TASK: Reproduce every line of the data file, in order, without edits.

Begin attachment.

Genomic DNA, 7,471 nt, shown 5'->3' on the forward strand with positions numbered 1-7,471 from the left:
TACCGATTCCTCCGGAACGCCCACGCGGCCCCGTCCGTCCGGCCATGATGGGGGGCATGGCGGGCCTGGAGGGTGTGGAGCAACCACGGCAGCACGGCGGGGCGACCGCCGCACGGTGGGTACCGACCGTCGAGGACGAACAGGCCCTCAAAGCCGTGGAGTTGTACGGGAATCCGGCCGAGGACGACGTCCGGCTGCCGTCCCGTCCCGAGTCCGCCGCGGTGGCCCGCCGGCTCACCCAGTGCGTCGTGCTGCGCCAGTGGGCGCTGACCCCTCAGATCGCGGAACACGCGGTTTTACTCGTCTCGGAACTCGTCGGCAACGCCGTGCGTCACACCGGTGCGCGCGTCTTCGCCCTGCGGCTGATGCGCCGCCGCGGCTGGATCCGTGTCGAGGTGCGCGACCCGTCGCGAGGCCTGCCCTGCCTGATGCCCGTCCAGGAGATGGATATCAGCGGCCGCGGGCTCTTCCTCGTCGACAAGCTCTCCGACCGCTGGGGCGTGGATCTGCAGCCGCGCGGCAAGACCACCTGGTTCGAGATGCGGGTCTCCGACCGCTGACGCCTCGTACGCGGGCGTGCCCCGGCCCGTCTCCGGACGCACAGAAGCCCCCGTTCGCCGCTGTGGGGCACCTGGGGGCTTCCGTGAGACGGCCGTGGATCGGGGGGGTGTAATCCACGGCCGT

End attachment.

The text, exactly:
Genomic DNA, 7,471 nt, shown 5'->3' on the forward strand with positions numbered 1-7,471 from the left:
TACCGATTCCTCCGGAACGCCCACGCGGCCCCGTCCGTCCGGCCATGATGGGGGGCATGGCGGGCCTGGAGGGTGTGGAGCAACCACGGCAGCACGGCGGGGCGACCGCCGCACGGTGGGTACCGACCGTCGAGGACGAACAGGCCCTCAAAGCCGTGGAGTTGTACGGGAATCCGGCCGAGGACGACGTCCGGCTGCCGTCCCGTCCCGAGTCCGCCGCGGTGGCCCGCCGGCTCACCCAGTGCGTCGTGCTGCGCCAGTGGGCGCTGACCCCTCAGATCGCGGAACACGCGGTTTTACTCGTCTCGGAACTCGTCGGCAACGCCGTGCGTCACACCGGTGCGCGCGTCTTCGCCCTGCGGCTGATGCGCCGCCGCGGCTGGATCCGTGTCGAGGTGCGCGACCCGTCGCGAGGCCTGCCCTGCCTGATGCCCGTCCAGGAGATGGATATCAGCGGCCGCGGGCTCTTCCTCGTCGACAAGCTCTCCGACCGCTGGGGCGTGGATCTGCAGCCGCGCGGCAAGACCACCTGGTTCGAGATGCGGGTCTCCGACCGCTGACGCCTCGTACGCGGGCGTGCCCCGGCCCGTCTCCGGACGCACAGAAGCCCCCGTTCGCCGCTGTGGGGCACCTGGGGGCTTCCGTGAGACGGCCGTGGATCGGGGGGGTGTAATCCACGGCCGT